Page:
Creating the Makers of Tomorrow Since 1854

Responding to President Barack Obama’s call to empower America’s students and entrepreneurs to invent the future--and in conjunction with the first-ever White House Maker Faire being held on June 17, 2014--the New York University Polytechnic School of Engineering joined more than 150 other universities in signing a letter proclaiming the importance of makers to society and participated in various National Day of Making activities with its own hashtag, #NationOfMakers.

Polytechnic School of Engineering is highlighted in the official Whitehouse document as well as a letter written by Katepalli R. Sreenivasan to President Barack Obama.

From the Panama Canal locks to the Brooklyn Bridge cables, from semiconductors to cordless phones, the NYU School of Engineering has been helping to make and remake the world long before the Maker Movement became a proper noun. NYU School of Engineering’s makers have had a hand in the creation of ATM machines, bar codes, radar, penicillin, polymers, elevator brakes, light beer, and much more. “Making” is part of the school’s DNA, as evidenced by student clubs, makers’ spaces, and the cutting-edge research displayed during the annual Research Expo—a celebration of each academic department’s accomplishments, many of which include the work of young makers.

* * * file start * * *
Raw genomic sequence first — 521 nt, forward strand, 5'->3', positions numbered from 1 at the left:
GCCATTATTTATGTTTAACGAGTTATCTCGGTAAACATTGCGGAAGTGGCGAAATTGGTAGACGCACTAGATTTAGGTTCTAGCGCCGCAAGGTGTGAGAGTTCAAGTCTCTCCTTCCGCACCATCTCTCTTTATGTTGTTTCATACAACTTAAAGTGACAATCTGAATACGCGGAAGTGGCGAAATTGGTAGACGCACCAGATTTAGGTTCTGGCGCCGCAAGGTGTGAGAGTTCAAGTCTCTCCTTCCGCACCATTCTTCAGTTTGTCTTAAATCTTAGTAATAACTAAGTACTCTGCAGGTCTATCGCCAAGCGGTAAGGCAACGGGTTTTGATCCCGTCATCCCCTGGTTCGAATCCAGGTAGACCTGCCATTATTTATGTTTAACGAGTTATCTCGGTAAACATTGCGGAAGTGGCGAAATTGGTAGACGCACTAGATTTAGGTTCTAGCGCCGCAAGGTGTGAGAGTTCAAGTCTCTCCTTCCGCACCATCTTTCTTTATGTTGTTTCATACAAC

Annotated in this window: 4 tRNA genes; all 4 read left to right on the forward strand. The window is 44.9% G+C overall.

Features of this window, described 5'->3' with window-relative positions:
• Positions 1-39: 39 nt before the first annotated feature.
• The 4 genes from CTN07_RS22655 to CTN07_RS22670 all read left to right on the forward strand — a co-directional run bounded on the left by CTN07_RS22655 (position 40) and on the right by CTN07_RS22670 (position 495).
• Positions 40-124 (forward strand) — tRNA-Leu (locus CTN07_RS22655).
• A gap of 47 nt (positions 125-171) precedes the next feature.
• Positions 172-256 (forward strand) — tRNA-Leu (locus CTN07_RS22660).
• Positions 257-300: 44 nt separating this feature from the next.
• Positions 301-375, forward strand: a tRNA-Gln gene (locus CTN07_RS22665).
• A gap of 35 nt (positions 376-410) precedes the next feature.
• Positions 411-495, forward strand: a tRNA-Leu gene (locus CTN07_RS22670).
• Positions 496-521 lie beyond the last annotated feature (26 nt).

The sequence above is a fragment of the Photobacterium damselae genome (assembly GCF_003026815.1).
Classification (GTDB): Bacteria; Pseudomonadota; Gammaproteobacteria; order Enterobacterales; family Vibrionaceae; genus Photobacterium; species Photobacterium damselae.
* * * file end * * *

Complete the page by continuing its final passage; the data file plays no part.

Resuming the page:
Many of the Maker Day festivities involved K-12 STEM education and startup business incubators—two areas of focus for the NYU School of Engineering, and the school’s nationally-recognized Center for K-12 STEM Education chose to hold its student teacher training for the Summer Science of Smart Cities Program as part of the day. Additionally, the highly anticipated Cleantech Startups Showcase highlighted five member companies of the NYU School of Engineering incubator network and another three that have already graduated to larger spaces.

Katepalli R. Sreenivasan, president and dean of the NYU School of Engineering, asserted, “Whether entrepreneurs or scholars, the Maker Movement has enabled our community to visualize and commercialize their creativity.”

Read more about some of the things being made here right now.